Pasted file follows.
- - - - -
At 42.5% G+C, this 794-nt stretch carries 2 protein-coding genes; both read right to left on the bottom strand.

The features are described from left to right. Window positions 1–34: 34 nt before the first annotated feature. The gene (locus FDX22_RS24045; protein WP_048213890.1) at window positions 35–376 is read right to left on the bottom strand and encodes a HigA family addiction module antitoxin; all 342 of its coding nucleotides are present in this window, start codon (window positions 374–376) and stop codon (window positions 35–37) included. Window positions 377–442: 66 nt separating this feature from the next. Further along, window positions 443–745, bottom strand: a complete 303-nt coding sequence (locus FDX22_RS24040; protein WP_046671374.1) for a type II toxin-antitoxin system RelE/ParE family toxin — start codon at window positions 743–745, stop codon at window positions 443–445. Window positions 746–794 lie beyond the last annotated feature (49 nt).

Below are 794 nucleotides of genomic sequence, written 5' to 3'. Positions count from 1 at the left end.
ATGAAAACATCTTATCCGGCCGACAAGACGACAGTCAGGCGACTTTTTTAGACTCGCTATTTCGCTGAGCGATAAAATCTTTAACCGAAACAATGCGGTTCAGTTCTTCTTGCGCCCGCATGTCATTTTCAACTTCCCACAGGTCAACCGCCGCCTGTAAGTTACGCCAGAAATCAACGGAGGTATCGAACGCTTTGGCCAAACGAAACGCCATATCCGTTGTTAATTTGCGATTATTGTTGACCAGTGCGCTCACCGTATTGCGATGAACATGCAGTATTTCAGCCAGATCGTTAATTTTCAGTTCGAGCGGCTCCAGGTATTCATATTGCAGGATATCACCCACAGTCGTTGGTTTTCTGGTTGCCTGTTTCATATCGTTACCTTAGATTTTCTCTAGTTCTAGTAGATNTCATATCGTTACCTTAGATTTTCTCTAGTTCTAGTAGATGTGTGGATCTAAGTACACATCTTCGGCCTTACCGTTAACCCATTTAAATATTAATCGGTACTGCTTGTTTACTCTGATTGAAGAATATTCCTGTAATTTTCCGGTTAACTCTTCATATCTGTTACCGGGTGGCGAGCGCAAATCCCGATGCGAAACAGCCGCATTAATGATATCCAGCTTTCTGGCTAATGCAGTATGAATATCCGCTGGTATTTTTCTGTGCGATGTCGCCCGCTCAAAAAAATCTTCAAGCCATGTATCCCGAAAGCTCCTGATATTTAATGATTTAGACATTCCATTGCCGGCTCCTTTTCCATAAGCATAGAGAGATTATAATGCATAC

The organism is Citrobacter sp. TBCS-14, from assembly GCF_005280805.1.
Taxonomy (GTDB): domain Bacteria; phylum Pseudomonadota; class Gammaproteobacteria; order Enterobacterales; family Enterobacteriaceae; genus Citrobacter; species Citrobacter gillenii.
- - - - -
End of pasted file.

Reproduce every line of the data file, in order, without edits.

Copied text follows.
At 42.5% G+C, this 794-nt stretch carries 2 protein-coding genes; both read right to left on the bottom strand.

The features are described from left to right. Window positions 1–34: 34 nt before the first annotated feature. The gene (locus FDX22_RS24045; protein WP_048213890.1) at window positions 35–376 is read right to left on the bottom strand and encodes a HigA family addiction module antitoxin; all 342 of its coding nucleotides are present in this window, start codon (window positions 374–376) and stop codon (window positions 35–37) included. Window positions 377–442: 66 nt separating this feature from the next. Further along, window positions 443–745, bottom strand: a complete 303-nt coding sequence (locus FDX22_RS24040; protein WP_046671374.1) for a type II toxin-antitoxin system RelE/ParE family toxin — start codon at window positions 743–745, stop codon at window positions 443–445. Window positions 746–794 lie beyond the last annotated feature (49 nt).

Below are 794 nucleotides of genomic sequence, written 5' to 3'. Positions count from 1 at the left end.
ATGAAAACATCTTATCCGGCCGACAAGACGACAGTCAGGCGACTTTTTTAGACTCGCTATTTCGCTGAGCGATAAAATCTTTAACCGAAACAATGCGGTTCAGTTCTTCTTGCGCCCGCATGTCATTTTCAACTTCCCACAGGTCAACCGCCGCCTGTAAGTTACGCCAGAAATCAACGGAGGTATCGAACGCTTTGGCCAAACGAAACGCCATATCCGTTGTTAATTTGCGATTATTGTTGACCAGTGCGCTCACCGTATTGCGATGAACATGCAGTATTTCAGCCAGATCGTTAATTTTCAGTTCGAGCGGCTCCAGGTATTCATATTGCAGGATATCACCCACAGTCGTTGGTTTTCTGGTTGCCTGTTTCATATCGTTACCTTAGATTTTCTCTAGTTCTAGTAGATNTCATATCGTTACCTTAGATTTTCTCTAGTTCTAGTAGATGTGTGGATCTAAGTACACATCTTCGGCCTTACCGTTAACCCATTTAAATATTAATCGGTACTGCTTGTTTACTCTGATTGAAGAATATTCCTGTAATTTTCCGGTTAACTCTTCATATCTGTTACCGGGTGGCGAGCGCAAATCCCGATGCGAAACAGCCGCATTAATGATATCCAGCTTTCTGGCTAATGCAGTATGAATATCCGCTGGTATTTTTCTGTGCGATGTCGCCCGCTCAAAAAAATCTTCAAGCCATGTATCCCGAAAGCTCCTGATATTTAATGATTTAGACATTCCATTGCCGGCTCCTTTTCCATAAGCATAGAGAGATTATAATGCATAC

The organism is Citrobacter sp. TBCS-14, from assembly GCF_005280805.1.
Taxonomy (GTDB): domain Bacteria; phylum Pseudomonadota; class Gammaproteobacteria; order Enterobacterales; family Enterobacteriaceae; genus Citrobacter; species Citrobacter gillenii.